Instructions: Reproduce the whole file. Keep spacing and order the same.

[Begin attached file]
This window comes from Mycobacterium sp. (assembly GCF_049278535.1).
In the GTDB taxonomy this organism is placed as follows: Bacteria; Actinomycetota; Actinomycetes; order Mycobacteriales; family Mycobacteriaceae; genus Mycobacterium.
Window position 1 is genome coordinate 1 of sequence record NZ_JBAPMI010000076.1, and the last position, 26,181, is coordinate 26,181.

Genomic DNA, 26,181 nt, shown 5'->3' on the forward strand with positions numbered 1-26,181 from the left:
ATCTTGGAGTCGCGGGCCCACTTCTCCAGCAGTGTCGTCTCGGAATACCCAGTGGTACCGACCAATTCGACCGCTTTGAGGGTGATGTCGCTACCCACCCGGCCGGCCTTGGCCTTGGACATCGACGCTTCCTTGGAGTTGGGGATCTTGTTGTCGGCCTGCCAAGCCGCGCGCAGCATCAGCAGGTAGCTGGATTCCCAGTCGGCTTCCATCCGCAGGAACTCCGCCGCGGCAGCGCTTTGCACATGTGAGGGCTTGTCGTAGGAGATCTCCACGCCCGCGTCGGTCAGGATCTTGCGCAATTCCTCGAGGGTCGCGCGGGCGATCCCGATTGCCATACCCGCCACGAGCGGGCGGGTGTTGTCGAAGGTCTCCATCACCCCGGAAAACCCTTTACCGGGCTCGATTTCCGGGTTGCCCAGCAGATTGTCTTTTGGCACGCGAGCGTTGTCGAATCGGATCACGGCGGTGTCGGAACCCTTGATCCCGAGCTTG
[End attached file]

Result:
This window comes from Mycobacterium sp. (assembly GCF_049278535.1).
In the GTDB taxonomy this organism is placed as follows: Bacteria; Actinomycetota; Actinomycetes; order Mycobacteriales; family Mycobacteriaceae; genus Mycobacterium.
Window position 1 is genome coordinate 1 of sequence record NZ_JBAPMI010000076.1, and the last position, 26,181, is coordinate 26,181.

Genomic DNA, 26,181 nt, shown 5'->3' on the forward strand with positions numbered 1-26,181 from the left:
ATCTTGGAGTCGCGGGCCCACTTCTCCAGCAGTGTCGTCTCGGAATACCCAGTGGTACCGACCAATTCGACCGCTTTGAGGGTGATGTCGCTACCCACCCGGCCGGCCTTGGCCTTGGACATCGACGCTTCCTTGGAGTTGGGGATCTTGTTGTCGGCCTGCCAAGCCGCGCGCAGCATCAGCAGGTAGCTGGATTCCCAGTCGGCTTCCATCCGCAGGAACTCCGCCGCGGCAGCGCTTTGCACATGTGAGGGCTTGTCGTAGGAGATCTCCACGCCCGCGTCGGTCAGGATCTTGCGCAATTCCTCGAGGGTCGCGCGGGCGATCCCGATTGCCATACCCGCCACGAGCGGGCGGGTGTTGTCGAAGGTCTCCATCACCCCGGAAAACCCTTTACCGGGCTCGATTTCCGGGTTGCCCAGCAGATTGTCTTTTGGCACGCGAGCGTTGTCGAATCGGATCACGGCGGTGTCGGAACCCTTGATCCCGAGCTTG